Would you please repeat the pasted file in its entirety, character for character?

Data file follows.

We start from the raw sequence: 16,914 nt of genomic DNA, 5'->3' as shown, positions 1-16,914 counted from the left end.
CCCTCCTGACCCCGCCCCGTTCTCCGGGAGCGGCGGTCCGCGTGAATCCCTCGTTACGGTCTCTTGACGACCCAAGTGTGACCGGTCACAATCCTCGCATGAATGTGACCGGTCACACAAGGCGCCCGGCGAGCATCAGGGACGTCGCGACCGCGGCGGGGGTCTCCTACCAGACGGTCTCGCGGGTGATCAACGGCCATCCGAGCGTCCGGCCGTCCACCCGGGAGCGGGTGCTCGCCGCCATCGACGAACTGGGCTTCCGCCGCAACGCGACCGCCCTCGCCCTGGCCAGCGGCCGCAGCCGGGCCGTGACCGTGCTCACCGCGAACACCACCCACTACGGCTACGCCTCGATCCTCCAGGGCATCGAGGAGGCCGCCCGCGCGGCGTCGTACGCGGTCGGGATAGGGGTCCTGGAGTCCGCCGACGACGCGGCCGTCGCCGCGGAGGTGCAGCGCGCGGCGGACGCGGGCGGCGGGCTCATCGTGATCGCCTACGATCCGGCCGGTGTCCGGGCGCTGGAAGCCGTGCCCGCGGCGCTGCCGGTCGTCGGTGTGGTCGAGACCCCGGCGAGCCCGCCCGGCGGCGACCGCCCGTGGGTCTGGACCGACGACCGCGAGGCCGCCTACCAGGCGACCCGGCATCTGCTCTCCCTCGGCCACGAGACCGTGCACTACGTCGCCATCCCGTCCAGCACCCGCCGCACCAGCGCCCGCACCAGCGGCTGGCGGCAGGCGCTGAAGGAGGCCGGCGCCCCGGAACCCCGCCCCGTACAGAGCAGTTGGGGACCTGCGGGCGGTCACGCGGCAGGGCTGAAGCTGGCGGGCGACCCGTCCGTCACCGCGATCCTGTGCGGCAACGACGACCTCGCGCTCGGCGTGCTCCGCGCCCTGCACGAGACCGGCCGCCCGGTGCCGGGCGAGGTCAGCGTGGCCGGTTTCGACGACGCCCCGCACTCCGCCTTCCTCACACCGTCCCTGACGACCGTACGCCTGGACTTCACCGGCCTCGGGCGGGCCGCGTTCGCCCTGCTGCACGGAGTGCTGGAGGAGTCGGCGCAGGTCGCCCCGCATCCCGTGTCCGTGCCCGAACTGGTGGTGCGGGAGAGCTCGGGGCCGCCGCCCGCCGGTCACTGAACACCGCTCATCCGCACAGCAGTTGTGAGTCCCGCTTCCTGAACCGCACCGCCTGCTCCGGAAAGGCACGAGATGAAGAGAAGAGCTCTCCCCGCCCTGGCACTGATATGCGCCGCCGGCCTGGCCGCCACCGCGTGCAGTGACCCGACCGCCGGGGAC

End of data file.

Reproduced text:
We start from the raw sequence: 16,914 nt of genomic DNA, 5'->3' as shown, positions 1-16,914 counted from the left end.
CCCTCCTGACCCCGCCCCGTTCTCCGGGAGCGGCGGTCCGCGTGAATCCCTCGTTACGGTCTCTTGACGACCCAAGTGTGACCGGTCACAATCCTCGCATGAATGTGACCGGTCACACAAGGCGCCCGGCGAGCATCAGGGACGTCGCGACCGCGGCGGGGGTCTCCTACCAGACGGTCTCGCGGGTGATCAACGGCCATCCGAGCGTCCGGCCGTCCACCCGGGAGCGGGTGCTCGCCGCCATCGACGAACTGGGCTTCCGCCGCAACGCGACCGCCCTCGCCCTGGCCAGCGGCCGCAGCCGGGCCGTGACCGTGCTCACCGCGAACACCACCCACTACGGCTACGCCTCGATCCTCCAGGGCATCGAGGAGGCCGCCCGCGCGGCGTCGTACGCGGTCGGGATAGGGGTCCTGGAGTCCGCCGACGACGCGGCCGTCGCCGCGGAGGTGCAGCGCGCGGCGGACGCGGGCGGCGGGCTCATCGTGATCGCCTACGATCCGGCCGGTGTCCGGGCGCTGGAAGCCGTGCCCGCGGCGCTGCCGGTCGTCGGTGTGGTCGAGACCCCGGCGAGCCCGCCCGGCGGCGACCGCCCGTGGGTCTGGACCGACGACCGCGAGGCCGCCTACCAGGCGACCCGGCATCTGCTCTCCCTCGGCCACGAGACCGTGCACTACGTCGCCATCCCGTCCAGCACCCGCCGCACCAGCGCCCGCACCAGCGGCTGGCGGCAGGCGCTGAAGGAGGCCGGCGCCCCGGAACCCCGCCCCGTACAGAGCAGTTGGGGACCTGCGGGCGGTCACGCGGCAGGGCTGAAGCTGGCGGGCGACCCGTCCGTCACCGCGATCCTGTGCGGCAACGACGACCTCGCGCTCGGCGTGCTCCGCGCCCTGCACGAGACCGGCCGCCCGGTGCCGGGCGAGGTCAGCGTGGCCGGTTTCGACGACGCCCCGCACTCCGCCTTCCTCACACCGTCCCTGACGACCGTACGCCTGGACTTCACCGGCCTCGGGCGGGCCGCGTTCGCCCTGCTGCACGGAGTGCTGGAGGAGTCGGCGCAGGTCGCCCCGCATCCCGTGTCCGTGCCCGAACTGGTGGTGCGGGAGAGCTCGGGGCCGCCGCCCGCCGGTCACTGAACACCGCTCATCCGCACAGCAGTTGTGAGTCCCGCTTCCTGAACCGCACCGCCTGCTCCGGAAAGGCACGAGATGAAGAGAAGAGCTCTCCCCGCCCTGGCACTGATATGCGCCGCCGGCCTGGCCGCCACCGCGTGCAGTGACCCGACCGCCGGGGAC